8th December 1908
Reference Numbert19081208-28
VerdictGuilty > unknown
SentenceImprisonment > hard labour; Miscellaneous

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STAUB, Arthur (28, waiter) ; stealing one overcoat and other articles, the goods of Luigi Cerala, procuring Lea Godin to become a common prostitute.

Mr. Travers Humphreys and Mr. Huntly Jenkins prosecuted; Mr. W.B. Campbell defended.

Only the charge of procuring was proceeded with.

Prisoner was employed as a waiter at the Dieppe Restaurant in October last. Godin, who is French and speaks no English, was, till September, living at Calais with her parents, and on the 10th of that month came to England under contract to remain for a year in domestic service with a lady who keeps a boarding-house at Richmond. Finding the work too hard Godin left her situation on October 12 and took lodgings at 27, Old Compton Street, Soho, W., with

the intention of finding employment as a laundress, a kind of work in which she had been engaged in France. The Cafe de Dieppe being just opposite her lodgings, she went there once or twice for meals and made the acquaintance of prisoner, whom she asked to find a more suitable apartment for her. He did so and went to live with her and shortly afterwards gave up his situation and turned her on the streets.

Evidence was given for the defence with a view to showing that at the time Godin made prisoner's acquaintance she was already engaged in prostitution. Prisoner, arrested on the charge of stealing Cerala's overcoat, was found in the girl's company, and, as the result of inquiries made by the police, the charge of procuring was preferred.

Mr. Campbell submitted that there was no evidence of procuring to be left to the Jury. The Act of Parliament required corroboration, and there was no corroboration that prisoner was the person who first procured her to become a common prostitute, whilst there was abundant evidence that before she made prisoner's acquaintance she was engaged in pursuing her trade.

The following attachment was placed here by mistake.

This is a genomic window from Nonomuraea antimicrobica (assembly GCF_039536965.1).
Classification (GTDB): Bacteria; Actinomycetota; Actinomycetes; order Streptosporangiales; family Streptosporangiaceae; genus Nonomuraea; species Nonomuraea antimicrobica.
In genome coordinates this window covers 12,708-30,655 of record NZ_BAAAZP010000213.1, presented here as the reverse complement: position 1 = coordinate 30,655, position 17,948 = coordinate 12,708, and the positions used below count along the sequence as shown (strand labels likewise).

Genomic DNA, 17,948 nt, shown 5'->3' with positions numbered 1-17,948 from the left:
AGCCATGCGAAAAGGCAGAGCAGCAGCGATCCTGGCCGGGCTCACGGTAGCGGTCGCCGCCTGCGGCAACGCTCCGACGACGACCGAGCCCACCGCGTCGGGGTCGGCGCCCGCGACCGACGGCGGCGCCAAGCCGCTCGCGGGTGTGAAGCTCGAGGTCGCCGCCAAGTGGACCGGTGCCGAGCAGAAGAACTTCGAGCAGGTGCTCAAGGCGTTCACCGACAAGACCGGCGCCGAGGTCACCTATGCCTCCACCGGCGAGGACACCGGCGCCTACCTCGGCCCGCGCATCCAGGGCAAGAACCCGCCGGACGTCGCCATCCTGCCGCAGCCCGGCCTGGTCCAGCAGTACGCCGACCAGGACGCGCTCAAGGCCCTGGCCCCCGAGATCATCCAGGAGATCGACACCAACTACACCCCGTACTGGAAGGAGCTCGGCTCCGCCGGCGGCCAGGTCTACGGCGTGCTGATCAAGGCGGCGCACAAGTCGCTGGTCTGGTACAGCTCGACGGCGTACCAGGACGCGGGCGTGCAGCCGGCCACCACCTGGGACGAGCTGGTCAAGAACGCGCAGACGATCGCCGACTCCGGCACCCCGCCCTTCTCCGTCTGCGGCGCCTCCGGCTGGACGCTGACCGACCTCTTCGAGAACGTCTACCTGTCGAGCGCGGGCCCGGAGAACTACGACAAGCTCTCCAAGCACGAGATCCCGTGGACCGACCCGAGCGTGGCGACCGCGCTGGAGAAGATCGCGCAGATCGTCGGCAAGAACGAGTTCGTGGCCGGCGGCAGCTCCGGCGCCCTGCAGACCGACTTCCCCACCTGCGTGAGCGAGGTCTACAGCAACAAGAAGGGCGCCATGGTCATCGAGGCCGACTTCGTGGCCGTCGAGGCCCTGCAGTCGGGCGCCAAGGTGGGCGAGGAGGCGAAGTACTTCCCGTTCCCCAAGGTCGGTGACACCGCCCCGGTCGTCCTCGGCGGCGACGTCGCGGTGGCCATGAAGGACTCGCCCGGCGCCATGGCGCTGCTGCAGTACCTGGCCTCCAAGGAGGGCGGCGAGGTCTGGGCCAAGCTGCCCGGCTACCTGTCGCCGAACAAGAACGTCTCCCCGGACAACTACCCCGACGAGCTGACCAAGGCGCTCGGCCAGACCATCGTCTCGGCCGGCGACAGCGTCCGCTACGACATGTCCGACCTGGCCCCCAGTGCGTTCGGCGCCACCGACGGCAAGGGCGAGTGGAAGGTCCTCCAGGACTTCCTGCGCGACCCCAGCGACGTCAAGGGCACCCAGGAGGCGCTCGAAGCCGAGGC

The Common Serjeant held that there was sufficient evidence that prisoner did procure the girl.

Verdict, Guilty.

Detective-sergeant PROTHERO stated that prisoner is a Swiss subject and a capable man as a waiter. He has been employed at several large hotels and restaurants, but left most of his employments under suspicion of dishonesty. Blankets were found at prisoner's lodging marked "Imperial Hotel, Hythe," and as the result of communicating with the Hythe police prisoner was identified as having been employed at the hotel, but the proprietors did not wish to proceed against him for larceny. Prisoner was also employed as a waiter at a club in Fleet Street, from which sticks and umbrellas were missed. Suspicion strongly attached to prisoner and he left for that reason.

Sentence, Six months' hard labour.

The Common Serjeant, having ascertained that prisoner is an unmarried man and has no legitimate ties in this country, recommended him for expulsion under the Aliens Act.

Mr. Campbell said he had been instructed by the solicitor of a benevolent society in London called the Swiss Society to ask his Lordship to order, if possible, or to at least suggest, that various papers of prisoner's having reference to his military services in his own country, now in the hands of Cerala, should be handed over to the Swiss Society.

The Common Serjeant said he could make no such order.

Detective-sergeant PROTHERO said he had made the request to Cerala, who informed him that he had no such papers.


(Thursday, December 10.)

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